Call us on:  0808 172 93 22

How the Working Time Regulations Can Work for You

Web update picture - lunch breakIn an increasingly fast paced world in which KPIs and targets dominate, and technological advances can create a 24/7 365 days per year working culture it is maybe unsurprising that a BUPA study has shown that just 30% of workers take a lunch break and that 28% don’t stop for a break at any time during the day. Although it has been reported elsewhere that this results in an additional 19 working days per year which employers benefit from at a nil cost other studies have shown that the loss of the lunch break actually loses UK companies close to £50 million a day in lost productivity.

THE LAW:

With few exceptions all workers are entitled to a rest break of 20 minutes when a day’s working time is more than six hours – often contracts go beyond this minimum entitlement and specify a one hour lunch break.

THE IMPLICATIONS:

  1. Dip in productivity – reports have shown a dip of 40 minutes a day on average for those who skip lunch
  2. Increased number of sick leave days per year – it is reported that those remaining at their desk for prolonged periods are more likely to develop health problems ranging from back and neck pain to more serious illnesses such as cancer, heart disease
  3. Increase in mistakes
  4. A loss in creativity

WHAT CAN EMPLOYERS DO?

In short, employers should lead by example and encourage the taking of breaks. This can be achieved in a number of ways for example setting fixed time lunch breaks or implementing a system of flexible timed lunch breaks. Employers may also want to consider some innovative ways of introducing well-being initiatives during break times such as partnering with fitness trainers or health practitioners such as physiotherapists. These initiatives may also increase the take-up of lunch breaks by employees and ultimately achieve a significantly more productive and cost effective workforce.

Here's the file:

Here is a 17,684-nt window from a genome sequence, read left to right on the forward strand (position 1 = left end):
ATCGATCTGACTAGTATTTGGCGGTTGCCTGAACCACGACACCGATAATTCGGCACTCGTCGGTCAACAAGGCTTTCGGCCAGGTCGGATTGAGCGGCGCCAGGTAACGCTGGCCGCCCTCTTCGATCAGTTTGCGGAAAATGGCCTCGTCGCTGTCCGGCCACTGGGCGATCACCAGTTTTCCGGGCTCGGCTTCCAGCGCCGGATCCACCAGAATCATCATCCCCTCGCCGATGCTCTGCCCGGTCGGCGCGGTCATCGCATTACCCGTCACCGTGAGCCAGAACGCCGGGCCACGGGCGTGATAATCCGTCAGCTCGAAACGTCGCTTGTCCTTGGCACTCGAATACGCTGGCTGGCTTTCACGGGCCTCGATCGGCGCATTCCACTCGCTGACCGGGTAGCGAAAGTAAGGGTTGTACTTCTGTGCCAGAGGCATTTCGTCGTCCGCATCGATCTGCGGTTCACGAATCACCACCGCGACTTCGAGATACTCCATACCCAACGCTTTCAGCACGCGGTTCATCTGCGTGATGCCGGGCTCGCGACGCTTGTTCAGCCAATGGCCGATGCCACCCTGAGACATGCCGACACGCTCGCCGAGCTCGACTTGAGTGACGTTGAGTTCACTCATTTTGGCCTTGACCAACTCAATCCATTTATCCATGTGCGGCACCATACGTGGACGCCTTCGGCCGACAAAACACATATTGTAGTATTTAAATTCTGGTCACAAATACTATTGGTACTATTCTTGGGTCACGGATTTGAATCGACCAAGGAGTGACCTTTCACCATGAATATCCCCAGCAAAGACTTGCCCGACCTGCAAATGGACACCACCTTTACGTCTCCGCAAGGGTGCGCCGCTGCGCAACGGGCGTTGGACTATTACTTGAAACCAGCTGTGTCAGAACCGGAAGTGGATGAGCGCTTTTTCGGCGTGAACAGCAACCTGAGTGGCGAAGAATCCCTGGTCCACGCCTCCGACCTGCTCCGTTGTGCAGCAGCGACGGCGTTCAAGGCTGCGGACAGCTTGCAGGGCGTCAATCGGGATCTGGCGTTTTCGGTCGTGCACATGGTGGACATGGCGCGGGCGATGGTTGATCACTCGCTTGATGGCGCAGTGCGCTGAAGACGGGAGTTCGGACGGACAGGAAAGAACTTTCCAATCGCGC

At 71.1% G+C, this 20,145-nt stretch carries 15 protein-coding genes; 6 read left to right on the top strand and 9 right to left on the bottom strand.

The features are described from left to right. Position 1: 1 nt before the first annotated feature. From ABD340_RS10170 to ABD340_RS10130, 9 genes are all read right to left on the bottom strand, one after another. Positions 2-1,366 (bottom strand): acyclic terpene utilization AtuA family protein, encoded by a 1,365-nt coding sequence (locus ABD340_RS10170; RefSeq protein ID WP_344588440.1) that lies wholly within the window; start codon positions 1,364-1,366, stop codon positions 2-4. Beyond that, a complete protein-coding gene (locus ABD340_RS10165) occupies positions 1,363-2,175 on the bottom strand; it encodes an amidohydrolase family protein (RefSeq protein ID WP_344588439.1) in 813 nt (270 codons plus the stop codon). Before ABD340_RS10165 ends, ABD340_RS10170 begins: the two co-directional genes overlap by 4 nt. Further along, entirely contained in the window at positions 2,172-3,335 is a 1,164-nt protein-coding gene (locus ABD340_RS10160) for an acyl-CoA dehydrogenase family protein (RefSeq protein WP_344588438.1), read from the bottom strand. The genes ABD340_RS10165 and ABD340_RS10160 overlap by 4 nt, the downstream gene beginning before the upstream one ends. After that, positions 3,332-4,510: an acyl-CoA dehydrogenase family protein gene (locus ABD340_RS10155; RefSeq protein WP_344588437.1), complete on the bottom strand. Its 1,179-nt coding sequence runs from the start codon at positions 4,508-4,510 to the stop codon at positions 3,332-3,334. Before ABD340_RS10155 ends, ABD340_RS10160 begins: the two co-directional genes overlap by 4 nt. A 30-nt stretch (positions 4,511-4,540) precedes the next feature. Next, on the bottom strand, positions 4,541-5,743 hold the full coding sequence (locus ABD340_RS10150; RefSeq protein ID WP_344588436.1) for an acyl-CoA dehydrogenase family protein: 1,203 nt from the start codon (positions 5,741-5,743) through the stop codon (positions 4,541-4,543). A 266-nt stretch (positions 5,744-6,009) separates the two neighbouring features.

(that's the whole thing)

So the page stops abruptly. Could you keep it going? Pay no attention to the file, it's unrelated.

Contact Details

For more details on the Working Time Regulations and how contracts can be drafted to maximise the benefits from the employer’s perspective please contact:

fgmedia@fgsolicitors.co.uk

+44 (0) 1604 871143

This update is for general guidance only and does not constitute definitive advice.

Updated: by FG Solicitors
Call us on:  0808 172 93 22

HOW THE WORKING TIME REGULATIONS CAN WORK FOR YOU

Web update picture - lunch breakIn an increasingly fast paced world in which KPIs and targets dominate, and technological advances can create a 24/7 365 days per year working culture it is maybe unsurprising that a BUPA study has shown that just 30% of workers take a lunch break and that 28% don’t stop for a break at any time during the day. Although it has been reported elsewhere that this results in an additional 19 working days per year which employers benefit from at a nil cost other studies have shown that the loss of the lunch break actually loses UK companies close to £50 million a day in lost productivity.

THE LAW:

With few exceptions all workers are entitled to a rest break of 20 minutes when a day’s working time is more than six hours – often contracts go beyond this minimum entitlement and specify a one hour lunch break.

THE IMPLICATIONS:

  1. Dip in productivity – reports have shown a dip of 40 minutes a day on average for those who skip lunch
  2. Increased number of sick leave days per year – it is reported that those remaining at their desk for prolonged periods are more likely to develop health problems ranging from back and neck pain to more serious illnesses such as cancer, heart disease
  3. Increase in mistakes
  4. A loss in creativity

WHAT CAN EMPLOYERS DO?

In short, employers should lead by example and encourage the taking of breaks. This can be achieved in a number of ways for example setting fixed time lunch breaks or implementing a system of flexible timed lunch breaks. Employers may also want to consider some innovative ways of introducing well-being initiatives during break times such as partnering with fitness trainers or health practitioners such as physiotherapists. These initiatives may also increase the take-up of lunch breaks by employees and ultimately achieve a significantly more productive and cost effective workforce.

Contact Details

For more details on the Working Time Regulations and how contracts can be drafted to maximise the benefits from the employer’s perspective please contact:

fgmedia@fgsolicitors.co.uk

+44 (0) 1604 871143

This update is for general guidance only and does not constitute definitive advice.